I purchased this little gadget last year - we mainly use it on our barbecue. It is another manual kitchen gadget :-)
But, being winter, it's not really barbecue-ing weather. Also, I refuse to use an electric snackwich / toasted sandwich machine. And why should I - this works better than either of them, and I don't have the grease filled machine to clean out afterwards.
Firstly, cut your bread, cheese and tomato as you would for any toasted sandwich. But, butter the outside of the bread.
Pop the sandwich in a little silicone pocket - I use a silicone pocket as the toasting gadget is made out of aluminum. Preferably, I would advise against using aluminium in food preparation - there is circumstantial evidence that using aluminium aggravates the possibility of developing Alzheimer's in later life. The heat generated by the cooking utensil apparently leeches aluminium into your food. My late mother-in-law had Alzheimer's, and that is an ending that I wouldn't wish on anyone. The same goes for all those cool drinks in aluminium cans - sure, the inner surface is lined, but the outer surface, where you place your lips, isn't! It just isn't worth the risk.
(I understand that aluminium is essential for the transfer of heat in cooking utensils, and I do, wherever possible, purchase items which have a stainless steel outer / cooking surface. Where that is not possible, I use, as mentioned, a silicone barrier of some sort.)
Place the pocket on the one side of the toaster, close the other side over, and secure it with the little catch.
Pop the sandwich filled toaster onto your heat source, and turning frequently...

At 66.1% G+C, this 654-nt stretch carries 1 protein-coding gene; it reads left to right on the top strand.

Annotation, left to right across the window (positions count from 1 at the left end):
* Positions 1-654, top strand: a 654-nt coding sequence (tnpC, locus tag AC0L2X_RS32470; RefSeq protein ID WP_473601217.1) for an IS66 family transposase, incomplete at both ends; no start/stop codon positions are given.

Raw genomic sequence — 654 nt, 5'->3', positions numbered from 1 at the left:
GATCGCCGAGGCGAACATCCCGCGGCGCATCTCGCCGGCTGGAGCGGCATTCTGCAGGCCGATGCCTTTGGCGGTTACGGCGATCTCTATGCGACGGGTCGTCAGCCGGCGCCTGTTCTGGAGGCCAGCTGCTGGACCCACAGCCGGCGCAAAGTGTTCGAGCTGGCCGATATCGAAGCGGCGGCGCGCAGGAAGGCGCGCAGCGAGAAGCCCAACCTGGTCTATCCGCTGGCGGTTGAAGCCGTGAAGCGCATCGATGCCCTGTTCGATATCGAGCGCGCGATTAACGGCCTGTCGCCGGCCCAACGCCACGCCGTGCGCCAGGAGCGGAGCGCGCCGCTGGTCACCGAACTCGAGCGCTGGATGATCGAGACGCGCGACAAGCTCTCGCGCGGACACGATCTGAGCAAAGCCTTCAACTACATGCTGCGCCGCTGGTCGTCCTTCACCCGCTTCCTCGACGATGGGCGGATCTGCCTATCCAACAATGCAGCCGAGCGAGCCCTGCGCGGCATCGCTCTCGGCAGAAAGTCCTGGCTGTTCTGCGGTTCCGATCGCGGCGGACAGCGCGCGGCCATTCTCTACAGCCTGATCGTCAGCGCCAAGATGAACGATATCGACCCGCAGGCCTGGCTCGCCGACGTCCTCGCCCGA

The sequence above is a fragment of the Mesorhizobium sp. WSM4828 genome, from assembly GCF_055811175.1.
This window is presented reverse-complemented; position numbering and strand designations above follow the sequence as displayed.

... in about 3 - 4 minutes you have a delicious ooooozy cheese, piping hot tomato, toasted treat!
Cleaning couldn't be easier - simply wash the pocket in soapy water or pop it into your dishwasher.
This could also be used to cook steak, chicken fillets even eggplant Parmesan LOL
But the best thing is the grid power consumption = NIL!
Fellow South Africans who don't know this, or haven't seen it, can find this little gadget at their local Co-Op, Dassiesfontein and even some hardware stores stock it. Also try a camping store.
For my American followers: following a comment I made on another blog, Jacob Bromwell has been in contact with me, and I suggested to them that perhaps they should add this to their range... if you want it, hassle them :-) (I even sent them a photo or two so that they could "see" what I was talking about). Guess it all depends on whether they want to have a new product item in their range and add something new and completely usable to the selection of off-grid products they offer. There's nothing like innovation to keep a company at the forefront of their rivals... :-)
"Self-sufficiency does not mean 'going back' to the acceptance of a lower standard of living. On the contrary, it is the striving for a higher standard of living, for food that is organically grown and good, for the good life in pleasant surroundings... and for the satisfaction that comes from doing difficult and intricate jobs well and successfully." John Seymour ~ Self Sufficiency 2003